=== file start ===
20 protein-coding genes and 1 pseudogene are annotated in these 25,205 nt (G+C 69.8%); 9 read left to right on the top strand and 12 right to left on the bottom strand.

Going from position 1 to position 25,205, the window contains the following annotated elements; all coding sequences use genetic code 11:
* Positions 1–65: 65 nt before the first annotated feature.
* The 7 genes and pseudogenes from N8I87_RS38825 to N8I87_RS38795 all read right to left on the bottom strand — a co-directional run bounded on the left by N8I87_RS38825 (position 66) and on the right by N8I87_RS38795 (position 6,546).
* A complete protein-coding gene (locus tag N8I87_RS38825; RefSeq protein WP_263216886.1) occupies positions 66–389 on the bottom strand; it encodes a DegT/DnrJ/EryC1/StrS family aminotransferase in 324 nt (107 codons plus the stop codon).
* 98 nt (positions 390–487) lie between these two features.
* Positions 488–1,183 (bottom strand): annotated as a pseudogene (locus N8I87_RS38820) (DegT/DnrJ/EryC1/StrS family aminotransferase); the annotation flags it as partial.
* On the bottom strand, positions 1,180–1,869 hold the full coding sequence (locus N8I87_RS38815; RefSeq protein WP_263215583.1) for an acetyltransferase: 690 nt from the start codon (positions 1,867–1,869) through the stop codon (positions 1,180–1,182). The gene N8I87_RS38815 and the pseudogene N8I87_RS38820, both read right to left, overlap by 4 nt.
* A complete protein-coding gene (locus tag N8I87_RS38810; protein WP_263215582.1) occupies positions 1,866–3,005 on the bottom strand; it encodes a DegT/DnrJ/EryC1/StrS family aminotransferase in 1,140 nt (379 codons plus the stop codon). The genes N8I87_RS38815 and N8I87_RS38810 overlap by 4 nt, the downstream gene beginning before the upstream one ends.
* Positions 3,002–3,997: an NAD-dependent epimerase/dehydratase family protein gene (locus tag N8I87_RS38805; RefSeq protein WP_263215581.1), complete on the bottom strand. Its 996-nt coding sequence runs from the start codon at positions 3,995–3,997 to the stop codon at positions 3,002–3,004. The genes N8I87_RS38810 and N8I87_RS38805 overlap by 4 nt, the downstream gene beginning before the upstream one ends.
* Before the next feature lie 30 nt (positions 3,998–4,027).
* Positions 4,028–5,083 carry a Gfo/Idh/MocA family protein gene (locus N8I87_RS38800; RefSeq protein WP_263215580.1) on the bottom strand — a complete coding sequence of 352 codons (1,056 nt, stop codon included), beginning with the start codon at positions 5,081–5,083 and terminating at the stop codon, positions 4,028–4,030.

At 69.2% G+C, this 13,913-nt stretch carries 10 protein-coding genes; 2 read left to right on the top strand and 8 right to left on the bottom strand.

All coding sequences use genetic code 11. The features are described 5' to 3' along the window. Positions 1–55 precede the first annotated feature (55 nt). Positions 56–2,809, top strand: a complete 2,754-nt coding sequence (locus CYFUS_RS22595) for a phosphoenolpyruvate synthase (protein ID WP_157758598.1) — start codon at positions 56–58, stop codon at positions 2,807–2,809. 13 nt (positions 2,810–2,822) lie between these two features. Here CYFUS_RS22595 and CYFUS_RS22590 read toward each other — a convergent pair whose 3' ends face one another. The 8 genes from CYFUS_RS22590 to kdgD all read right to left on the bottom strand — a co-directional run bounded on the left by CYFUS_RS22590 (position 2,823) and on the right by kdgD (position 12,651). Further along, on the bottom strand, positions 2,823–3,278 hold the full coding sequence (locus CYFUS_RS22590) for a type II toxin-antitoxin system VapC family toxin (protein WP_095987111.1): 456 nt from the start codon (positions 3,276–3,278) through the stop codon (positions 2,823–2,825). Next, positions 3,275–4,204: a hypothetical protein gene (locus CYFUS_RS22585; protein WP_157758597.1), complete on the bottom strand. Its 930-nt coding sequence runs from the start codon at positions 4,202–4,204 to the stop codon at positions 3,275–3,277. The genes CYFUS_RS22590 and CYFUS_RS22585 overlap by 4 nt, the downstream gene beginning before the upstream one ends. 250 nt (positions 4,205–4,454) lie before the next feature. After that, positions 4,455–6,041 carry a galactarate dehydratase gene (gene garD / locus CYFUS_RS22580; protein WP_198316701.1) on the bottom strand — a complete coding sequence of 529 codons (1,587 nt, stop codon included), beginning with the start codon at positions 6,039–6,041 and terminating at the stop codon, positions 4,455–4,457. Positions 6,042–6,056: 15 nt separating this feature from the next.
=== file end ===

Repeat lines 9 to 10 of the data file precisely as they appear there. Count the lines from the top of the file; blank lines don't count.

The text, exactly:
* A complete protein-coding gene (locus tag N8I87_RS38810; protein WP_263215582.1) occupies positions 1,866–3,005 on the bottom strand; it encodes a DegT/DnrJ/EryC1/StrS family aminotransferase in 1,140 nt (379 codons plus the stop codon). The genes N8I87_RS38815 and N8I87_RS38810 overlap by 4 nt, the downstream gene beginning before the upstream one ends.
* Positions 3,002–3,997: an NAD-dependent epimerase/dehydratase family protein gene (locus tag N8I87_RS38805; RefSeq protein WP_263215581.1), complete on the bottom strand. Its 996-nt coding sequence runs from the start codon at positions 3,995–3,997 to the stop codon at positions 3,002–3,004. The genes N8I87_RS38810 and N8I87_RS38805 overlap by 4 nt, the downstream gene beginning before the upstream one ends.